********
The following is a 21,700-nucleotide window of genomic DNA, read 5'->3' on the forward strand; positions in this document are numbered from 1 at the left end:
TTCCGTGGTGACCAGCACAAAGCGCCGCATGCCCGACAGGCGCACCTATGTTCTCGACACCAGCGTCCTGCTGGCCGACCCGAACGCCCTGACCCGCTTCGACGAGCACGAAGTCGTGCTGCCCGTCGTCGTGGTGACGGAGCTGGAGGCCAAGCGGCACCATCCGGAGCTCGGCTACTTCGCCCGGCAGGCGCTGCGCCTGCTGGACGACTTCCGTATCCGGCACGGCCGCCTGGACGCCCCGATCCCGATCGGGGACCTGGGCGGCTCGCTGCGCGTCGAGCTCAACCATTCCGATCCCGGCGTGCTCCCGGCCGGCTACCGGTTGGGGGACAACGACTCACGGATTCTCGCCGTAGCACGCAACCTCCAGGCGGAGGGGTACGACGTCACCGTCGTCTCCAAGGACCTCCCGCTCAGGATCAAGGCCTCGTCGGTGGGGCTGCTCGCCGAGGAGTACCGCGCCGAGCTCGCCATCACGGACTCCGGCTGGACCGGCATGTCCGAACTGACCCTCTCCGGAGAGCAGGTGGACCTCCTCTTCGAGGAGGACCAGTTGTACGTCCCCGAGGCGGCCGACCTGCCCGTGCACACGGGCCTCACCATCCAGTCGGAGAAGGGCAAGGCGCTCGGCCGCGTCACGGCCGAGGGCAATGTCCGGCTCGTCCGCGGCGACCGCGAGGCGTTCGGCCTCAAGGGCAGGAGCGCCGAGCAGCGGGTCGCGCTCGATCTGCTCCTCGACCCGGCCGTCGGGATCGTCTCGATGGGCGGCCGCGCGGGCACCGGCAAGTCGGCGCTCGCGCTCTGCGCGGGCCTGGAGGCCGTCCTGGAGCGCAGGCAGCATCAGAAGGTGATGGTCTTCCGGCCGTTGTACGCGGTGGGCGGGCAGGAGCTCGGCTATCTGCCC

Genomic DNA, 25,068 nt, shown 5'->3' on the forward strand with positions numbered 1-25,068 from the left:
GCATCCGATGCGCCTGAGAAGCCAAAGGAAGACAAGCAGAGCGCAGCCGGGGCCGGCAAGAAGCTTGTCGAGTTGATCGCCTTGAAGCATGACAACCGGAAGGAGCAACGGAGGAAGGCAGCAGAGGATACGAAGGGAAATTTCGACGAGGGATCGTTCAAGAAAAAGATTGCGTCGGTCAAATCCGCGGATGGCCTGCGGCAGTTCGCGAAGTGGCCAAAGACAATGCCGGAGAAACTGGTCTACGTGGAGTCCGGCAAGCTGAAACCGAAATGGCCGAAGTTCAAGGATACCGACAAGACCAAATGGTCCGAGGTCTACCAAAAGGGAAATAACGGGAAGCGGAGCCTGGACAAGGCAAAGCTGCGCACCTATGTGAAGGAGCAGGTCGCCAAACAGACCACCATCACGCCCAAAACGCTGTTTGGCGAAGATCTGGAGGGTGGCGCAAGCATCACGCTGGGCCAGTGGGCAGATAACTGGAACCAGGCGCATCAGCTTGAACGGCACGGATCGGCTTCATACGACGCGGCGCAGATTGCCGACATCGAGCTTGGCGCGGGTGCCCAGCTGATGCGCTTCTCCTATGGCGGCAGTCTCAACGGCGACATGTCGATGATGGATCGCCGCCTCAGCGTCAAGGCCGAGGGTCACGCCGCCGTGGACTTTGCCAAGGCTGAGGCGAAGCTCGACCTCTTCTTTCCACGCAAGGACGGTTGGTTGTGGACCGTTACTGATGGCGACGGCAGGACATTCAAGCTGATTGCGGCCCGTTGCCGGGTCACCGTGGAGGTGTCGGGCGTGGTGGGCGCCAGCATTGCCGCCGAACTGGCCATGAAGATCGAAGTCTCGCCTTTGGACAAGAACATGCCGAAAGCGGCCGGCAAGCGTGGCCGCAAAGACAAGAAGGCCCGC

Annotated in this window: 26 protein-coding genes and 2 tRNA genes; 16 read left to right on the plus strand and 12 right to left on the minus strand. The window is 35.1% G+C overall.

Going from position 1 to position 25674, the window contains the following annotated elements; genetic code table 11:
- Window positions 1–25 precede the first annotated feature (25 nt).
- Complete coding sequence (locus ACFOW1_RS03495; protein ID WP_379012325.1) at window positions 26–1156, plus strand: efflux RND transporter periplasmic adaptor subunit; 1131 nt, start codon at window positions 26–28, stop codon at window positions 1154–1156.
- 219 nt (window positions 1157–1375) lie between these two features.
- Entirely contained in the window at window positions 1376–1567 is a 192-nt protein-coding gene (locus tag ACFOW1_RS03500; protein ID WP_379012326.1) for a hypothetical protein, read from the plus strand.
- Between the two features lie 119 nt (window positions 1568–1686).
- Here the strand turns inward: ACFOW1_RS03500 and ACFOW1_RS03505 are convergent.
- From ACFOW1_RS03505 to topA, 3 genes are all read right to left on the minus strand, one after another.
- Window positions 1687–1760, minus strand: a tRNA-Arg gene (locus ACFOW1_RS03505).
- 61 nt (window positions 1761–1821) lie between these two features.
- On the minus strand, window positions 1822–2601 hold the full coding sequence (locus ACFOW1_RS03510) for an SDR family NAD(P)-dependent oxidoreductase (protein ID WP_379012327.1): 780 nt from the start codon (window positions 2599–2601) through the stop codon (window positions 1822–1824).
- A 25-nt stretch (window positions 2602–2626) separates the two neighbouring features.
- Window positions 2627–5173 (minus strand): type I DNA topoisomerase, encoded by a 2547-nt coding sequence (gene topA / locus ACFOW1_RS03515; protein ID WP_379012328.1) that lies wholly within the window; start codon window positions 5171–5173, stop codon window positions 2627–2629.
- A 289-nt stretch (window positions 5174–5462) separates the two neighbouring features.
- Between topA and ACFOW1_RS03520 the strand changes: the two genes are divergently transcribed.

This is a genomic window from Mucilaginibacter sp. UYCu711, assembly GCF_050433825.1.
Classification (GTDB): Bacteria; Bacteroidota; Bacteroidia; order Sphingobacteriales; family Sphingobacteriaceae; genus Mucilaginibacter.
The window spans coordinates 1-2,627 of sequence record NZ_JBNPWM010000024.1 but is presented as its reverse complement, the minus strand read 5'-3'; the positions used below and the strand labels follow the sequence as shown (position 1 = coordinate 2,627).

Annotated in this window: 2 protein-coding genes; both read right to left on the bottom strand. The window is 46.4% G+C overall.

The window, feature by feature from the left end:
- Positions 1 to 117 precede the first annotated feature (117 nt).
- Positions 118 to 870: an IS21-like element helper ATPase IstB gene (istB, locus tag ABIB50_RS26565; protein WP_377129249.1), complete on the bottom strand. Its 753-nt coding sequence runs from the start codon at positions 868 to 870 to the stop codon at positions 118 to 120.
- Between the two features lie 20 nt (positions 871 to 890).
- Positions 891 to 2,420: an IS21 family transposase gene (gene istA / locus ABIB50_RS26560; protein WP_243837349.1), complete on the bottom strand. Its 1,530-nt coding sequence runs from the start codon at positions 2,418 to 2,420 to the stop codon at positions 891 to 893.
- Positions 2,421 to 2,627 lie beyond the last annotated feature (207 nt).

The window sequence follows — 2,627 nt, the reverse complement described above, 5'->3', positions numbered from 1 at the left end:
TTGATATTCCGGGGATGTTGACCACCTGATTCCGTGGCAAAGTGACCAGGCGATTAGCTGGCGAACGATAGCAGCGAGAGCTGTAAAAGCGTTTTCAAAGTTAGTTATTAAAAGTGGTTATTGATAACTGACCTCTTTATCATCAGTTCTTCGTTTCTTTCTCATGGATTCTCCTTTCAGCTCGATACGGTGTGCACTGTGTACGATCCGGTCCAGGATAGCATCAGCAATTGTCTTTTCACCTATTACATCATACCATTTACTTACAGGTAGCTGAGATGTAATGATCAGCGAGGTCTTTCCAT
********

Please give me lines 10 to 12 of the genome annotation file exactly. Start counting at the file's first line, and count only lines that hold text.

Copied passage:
- Entirely contained in the window at window positions 1376–1567 is a 192-nt protein-coding gene (locus tag ACFOW1_RS03500; protein ID WP_379012326.1) for a hypothetical protein, read from the plus strand.
- Between the two features lie 119 nt (window positions 1568–1686).
- Here the strand turns inward: ACFOW1_RS03500 and ACFOW1_RS03505 are convergent.